# Normal Distribution

## #Distributions #Normal Distribution #Gaussian Distribution

## Visualization

## Math

The formula of normal distribution is

$$ \begin{equation} e^{ ( (x - \mu) / \sqrt{2} \sigma )^2 } \end{equation} $$

where $\mu$ controls the “center” or “peak” of the distribution and $\sigma$ tells us how “wide” or “disperse” the distribution is.

To understand the distribution, we take some limits.

### $x = \mu$

First of all, when $x = \mu$ we have

$$ e^0 = 1. $$

Notice the argument of the exponential is some squared value and can not be negative. This condition gives us the peak value.

### $x=\mu-a$ and $x=\mu + a$

For $x=\mu-a$, we have

$$ e^{ ( (a) / \sqrt{2} \sigma )^2 }. $$

For $x=\mu + a$, we have

$$ e^{ ( (a) / \sqrt{2} \sigma )^2 } $$

which is exactly the same as the previous case.

The distribution is symmetric around $x=\mu$.

### $x=\pm \infty$

We have 0 for both cases.

## Tricks

### Integral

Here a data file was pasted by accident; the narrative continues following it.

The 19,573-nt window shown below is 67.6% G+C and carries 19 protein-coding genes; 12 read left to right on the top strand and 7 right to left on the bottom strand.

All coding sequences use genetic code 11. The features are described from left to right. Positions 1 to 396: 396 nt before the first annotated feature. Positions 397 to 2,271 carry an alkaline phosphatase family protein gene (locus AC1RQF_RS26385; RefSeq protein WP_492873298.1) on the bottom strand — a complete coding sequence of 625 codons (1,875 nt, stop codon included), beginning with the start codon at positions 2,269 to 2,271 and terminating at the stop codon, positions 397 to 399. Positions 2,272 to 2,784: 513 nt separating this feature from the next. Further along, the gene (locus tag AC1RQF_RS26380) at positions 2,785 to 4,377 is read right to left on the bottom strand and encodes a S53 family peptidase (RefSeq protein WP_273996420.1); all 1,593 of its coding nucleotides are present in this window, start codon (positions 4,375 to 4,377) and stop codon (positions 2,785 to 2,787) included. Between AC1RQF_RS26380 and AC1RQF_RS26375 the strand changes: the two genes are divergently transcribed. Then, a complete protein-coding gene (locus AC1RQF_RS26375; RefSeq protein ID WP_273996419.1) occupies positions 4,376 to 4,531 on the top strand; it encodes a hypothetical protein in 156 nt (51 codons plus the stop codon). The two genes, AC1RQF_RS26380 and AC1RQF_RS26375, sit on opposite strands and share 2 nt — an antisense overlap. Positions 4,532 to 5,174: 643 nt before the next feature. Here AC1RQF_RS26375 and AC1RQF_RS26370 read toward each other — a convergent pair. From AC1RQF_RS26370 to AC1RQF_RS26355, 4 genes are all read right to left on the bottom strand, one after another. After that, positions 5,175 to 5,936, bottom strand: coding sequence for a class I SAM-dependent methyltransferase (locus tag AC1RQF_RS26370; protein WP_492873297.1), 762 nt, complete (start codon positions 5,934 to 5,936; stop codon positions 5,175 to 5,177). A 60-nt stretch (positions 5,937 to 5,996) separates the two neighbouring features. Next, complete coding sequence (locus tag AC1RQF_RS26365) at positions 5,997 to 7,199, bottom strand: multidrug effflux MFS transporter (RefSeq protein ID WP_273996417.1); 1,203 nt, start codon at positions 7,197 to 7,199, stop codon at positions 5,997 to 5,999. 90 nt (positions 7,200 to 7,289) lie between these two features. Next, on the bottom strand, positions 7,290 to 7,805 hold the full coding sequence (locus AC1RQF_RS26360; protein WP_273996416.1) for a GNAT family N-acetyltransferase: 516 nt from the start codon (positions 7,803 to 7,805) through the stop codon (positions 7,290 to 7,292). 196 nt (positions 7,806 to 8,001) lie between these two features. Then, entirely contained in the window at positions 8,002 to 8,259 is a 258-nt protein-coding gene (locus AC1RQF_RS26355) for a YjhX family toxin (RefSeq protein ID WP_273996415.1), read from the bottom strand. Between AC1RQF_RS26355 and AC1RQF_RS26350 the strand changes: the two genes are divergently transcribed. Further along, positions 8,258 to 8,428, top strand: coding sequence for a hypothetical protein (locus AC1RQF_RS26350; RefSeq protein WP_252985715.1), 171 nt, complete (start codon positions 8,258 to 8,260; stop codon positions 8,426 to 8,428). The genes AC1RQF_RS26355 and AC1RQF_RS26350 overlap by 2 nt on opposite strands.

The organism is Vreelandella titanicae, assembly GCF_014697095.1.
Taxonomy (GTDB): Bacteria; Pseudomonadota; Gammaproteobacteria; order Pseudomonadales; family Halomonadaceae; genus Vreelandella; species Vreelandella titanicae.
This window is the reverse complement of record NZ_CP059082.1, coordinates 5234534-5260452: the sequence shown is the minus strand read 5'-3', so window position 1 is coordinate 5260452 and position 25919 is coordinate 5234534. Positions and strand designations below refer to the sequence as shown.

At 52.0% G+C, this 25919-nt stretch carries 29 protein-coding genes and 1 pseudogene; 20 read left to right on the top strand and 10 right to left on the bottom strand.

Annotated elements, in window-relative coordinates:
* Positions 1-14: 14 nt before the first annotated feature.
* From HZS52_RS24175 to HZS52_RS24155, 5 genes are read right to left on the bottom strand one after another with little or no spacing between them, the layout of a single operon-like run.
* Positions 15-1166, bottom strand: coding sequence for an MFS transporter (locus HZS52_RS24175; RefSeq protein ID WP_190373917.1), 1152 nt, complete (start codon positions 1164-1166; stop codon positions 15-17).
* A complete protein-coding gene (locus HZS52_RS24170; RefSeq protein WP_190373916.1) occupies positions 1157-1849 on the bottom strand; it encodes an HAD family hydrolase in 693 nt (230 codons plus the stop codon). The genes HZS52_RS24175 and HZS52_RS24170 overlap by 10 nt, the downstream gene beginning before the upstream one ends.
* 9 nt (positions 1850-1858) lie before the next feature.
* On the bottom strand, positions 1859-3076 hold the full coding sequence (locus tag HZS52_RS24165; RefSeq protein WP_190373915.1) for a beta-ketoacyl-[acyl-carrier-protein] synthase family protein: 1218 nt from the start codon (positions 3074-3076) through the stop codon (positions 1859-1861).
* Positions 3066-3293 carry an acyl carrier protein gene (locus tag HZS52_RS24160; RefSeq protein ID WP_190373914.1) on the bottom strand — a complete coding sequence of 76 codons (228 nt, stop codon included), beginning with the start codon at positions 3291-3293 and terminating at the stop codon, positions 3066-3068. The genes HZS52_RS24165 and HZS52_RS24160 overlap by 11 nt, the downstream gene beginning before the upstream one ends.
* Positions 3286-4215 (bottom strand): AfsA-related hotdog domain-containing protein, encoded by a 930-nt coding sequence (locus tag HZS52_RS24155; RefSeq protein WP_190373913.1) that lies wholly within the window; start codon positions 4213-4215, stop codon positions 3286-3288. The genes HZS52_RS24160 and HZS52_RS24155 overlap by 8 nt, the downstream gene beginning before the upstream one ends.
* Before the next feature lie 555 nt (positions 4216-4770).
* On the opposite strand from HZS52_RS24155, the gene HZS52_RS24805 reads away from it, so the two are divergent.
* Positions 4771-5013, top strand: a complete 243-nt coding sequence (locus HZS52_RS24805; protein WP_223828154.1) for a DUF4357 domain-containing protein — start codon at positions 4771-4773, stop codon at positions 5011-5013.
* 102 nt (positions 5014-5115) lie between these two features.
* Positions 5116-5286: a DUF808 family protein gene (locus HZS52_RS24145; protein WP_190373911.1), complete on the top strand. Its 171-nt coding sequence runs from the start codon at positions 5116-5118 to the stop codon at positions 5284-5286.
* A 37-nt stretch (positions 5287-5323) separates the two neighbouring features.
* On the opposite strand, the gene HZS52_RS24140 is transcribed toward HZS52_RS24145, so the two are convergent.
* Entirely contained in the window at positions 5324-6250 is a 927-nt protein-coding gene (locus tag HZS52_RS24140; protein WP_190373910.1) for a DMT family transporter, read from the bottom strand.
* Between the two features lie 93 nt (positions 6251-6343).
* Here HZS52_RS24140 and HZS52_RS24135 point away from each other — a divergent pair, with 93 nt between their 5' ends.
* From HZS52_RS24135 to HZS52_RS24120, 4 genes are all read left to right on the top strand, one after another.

We integrate distributions a lot. For Gaussian distribution, it is quite helpful to remember the following identity.

$$ \int_{-\infty}^\infty e^ {- x^2} dx = \sqrt{\pi}. $$

It tells us that for $\mu=0$ and $\sigma=1/\sqrt{2}$, the area under the distribution is $\sqrt{\pi}$.

Hey, it is time to ask the question. Where the hell is the circle?

### Error Function

The error function is defined as

$$ \mathrm{erf}(x) = \frac{1}{\sqrt{\pi}}\int_{-x}^{x} e^{ - t^2} dt $$

Obviously, the coefficient $\frac{1}{\sqrt{\pi}}$ normalizes the function to be within $[-1,1]$.

## Table of Contents

**Current Ref:**

- wiki/distributions/normal-distribution.md